Synergies between Vaxeal and its partners will improve patient access to new advanced immunotherapies.


A central aim of modern cancer therapies is the induction of effective an anti-tumour immunity in cancer patients leading to the elimination of tumors and long-lasting protection against relapses. In this regard, modern therapeutic vaccination has been shown to elicit tumor antigen specific T-cell immunity.

Nevertheless, cancer vaccines are showing modest clinical effects such as objective tumor responses in a small proportion of immunized patients and increase in overall survival for a few vaccines.

Many studies have identified the two main sets of hurdles in cancer vaccine development. The first arises from the sub-optimal composition and design of the tumor antigen-based vaccines leading to their weak immunogenicity and difficulty in generating robust memory responses and in achieving the right balance of CD4+ and CD8+ T-cell responses. The second set of hurdles is the tumor-induced immunosuppressive mechanisms such as:

The induction of regulatory T-cells (Treg) in the tumour micro-environment,

The over-expression of multiple immune regulatory checkpoints operating intrinsically in antigen activated T-cells and extrinsically within the tumour micro-environment, and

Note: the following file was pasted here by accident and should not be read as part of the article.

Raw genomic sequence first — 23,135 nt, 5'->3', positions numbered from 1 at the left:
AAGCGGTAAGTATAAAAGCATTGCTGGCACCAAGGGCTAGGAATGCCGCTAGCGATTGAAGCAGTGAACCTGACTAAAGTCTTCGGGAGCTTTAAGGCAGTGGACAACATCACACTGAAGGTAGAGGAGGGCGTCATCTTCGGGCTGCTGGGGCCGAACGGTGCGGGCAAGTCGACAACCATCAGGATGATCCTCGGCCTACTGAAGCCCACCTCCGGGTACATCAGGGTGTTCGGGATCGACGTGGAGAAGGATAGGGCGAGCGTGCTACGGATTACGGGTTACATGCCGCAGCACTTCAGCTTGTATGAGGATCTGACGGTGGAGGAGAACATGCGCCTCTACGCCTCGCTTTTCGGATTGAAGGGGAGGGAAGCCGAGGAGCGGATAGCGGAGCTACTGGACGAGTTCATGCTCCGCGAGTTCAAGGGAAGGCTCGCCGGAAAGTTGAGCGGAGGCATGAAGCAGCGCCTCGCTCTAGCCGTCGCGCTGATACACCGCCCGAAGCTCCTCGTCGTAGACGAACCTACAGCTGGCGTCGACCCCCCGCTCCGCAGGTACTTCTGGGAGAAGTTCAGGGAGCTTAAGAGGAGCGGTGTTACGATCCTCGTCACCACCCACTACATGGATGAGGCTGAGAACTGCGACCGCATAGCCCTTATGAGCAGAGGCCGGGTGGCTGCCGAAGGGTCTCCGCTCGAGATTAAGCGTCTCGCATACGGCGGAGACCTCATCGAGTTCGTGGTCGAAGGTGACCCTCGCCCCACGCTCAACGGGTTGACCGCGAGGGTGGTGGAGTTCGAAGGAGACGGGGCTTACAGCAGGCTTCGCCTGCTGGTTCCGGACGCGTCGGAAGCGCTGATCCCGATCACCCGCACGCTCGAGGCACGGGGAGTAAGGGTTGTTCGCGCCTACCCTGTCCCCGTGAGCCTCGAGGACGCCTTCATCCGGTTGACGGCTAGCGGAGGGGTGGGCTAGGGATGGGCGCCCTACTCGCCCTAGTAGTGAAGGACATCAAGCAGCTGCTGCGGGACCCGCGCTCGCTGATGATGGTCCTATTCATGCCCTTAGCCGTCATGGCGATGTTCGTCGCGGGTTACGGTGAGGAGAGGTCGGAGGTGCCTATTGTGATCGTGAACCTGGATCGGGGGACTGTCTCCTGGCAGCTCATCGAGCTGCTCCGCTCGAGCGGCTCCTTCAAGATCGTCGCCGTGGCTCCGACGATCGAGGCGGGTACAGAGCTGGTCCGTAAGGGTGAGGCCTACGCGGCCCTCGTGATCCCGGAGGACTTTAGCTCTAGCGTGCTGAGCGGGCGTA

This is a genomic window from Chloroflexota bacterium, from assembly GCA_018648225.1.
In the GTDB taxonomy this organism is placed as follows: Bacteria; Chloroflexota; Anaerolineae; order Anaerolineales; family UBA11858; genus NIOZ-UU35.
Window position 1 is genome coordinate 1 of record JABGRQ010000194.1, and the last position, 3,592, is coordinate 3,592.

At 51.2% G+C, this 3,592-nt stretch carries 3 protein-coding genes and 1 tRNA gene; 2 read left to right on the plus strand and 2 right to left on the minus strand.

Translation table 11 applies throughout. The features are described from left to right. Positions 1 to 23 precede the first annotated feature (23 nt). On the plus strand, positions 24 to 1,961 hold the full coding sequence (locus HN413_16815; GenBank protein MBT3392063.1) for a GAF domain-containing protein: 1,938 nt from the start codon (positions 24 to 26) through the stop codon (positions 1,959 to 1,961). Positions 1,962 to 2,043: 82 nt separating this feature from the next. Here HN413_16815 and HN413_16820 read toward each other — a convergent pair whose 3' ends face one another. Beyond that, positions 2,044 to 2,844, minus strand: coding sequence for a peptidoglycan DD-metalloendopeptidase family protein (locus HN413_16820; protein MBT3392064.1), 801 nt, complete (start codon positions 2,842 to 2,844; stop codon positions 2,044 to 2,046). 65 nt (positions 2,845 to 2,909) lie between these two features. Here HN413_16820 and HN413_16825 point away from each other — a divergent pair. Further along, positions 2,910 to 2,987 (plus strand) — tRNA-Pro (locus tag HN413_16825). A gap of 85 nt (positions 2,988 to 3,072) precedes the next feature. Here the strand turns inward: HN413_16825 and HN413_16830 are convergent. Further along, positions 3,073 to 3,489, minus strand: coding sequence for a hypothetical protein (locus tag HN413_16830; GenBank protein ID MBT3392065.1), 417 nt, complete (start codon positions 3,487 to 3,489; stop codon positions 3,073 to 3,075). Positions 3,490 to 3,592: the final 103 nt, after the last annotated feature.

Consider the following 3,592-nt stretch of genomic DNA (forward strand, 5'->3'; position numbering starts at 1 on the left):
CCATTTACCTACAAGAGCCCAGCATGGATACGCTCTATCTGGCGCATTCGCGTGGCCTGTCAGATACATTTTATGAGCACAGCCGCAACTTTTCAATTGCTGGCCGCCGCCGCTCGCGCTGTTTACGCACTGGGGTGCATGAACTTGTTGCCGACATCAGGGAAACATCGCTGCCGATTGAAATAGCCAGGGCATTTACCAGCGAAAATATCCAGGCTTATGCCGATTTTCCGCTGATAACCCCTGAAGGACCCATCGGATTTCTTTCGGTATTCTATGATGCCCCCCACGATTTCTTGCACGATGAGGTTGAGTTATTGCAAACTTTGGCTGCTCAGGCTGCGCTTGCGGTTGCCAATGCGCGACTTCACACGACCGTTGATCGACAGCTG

The tumor-mediated angiogenesis.


Vaxeal has developed exceptional and innovative technology platforms for:

  • A rapid identification of relevant T-cell epitopes to be incorporated into the vaccine candidates;
  • The design, formulation and validation of vaccine candidates;
  • The evaluation of synergistic combination of the formulated vaccines with immunomodulatory agents;
  • Pre-clinical proof of concept studies; and
  • The immunomonitoring of clinical trials.


Vaxeal’s core expertise in vaccine design, antigen formulation, delivery systems and immuno-modulatory drugs has allowed the management team to identify the optimal and innovative combined strategy for the design of cancer fixed combined immunotherapies, overcoming the limitations of current cancer vaccine-based approaches. This include:

  1. To design of Long Synthetic Peptides (LSP) containing several immunogenic peptides sequences, called T-cell epitopes, derived from relevant target protein.
  1. To optimize vaccine formulation with potent immuno-adjuvant, delivery systems to improve the polarization and longevity of the vaccine-induced T-cell responses.
  1. To use a synergistic fixed combination with immunomodulatory drugs to limit tumor-mediated immuno-suppressive mechanisms.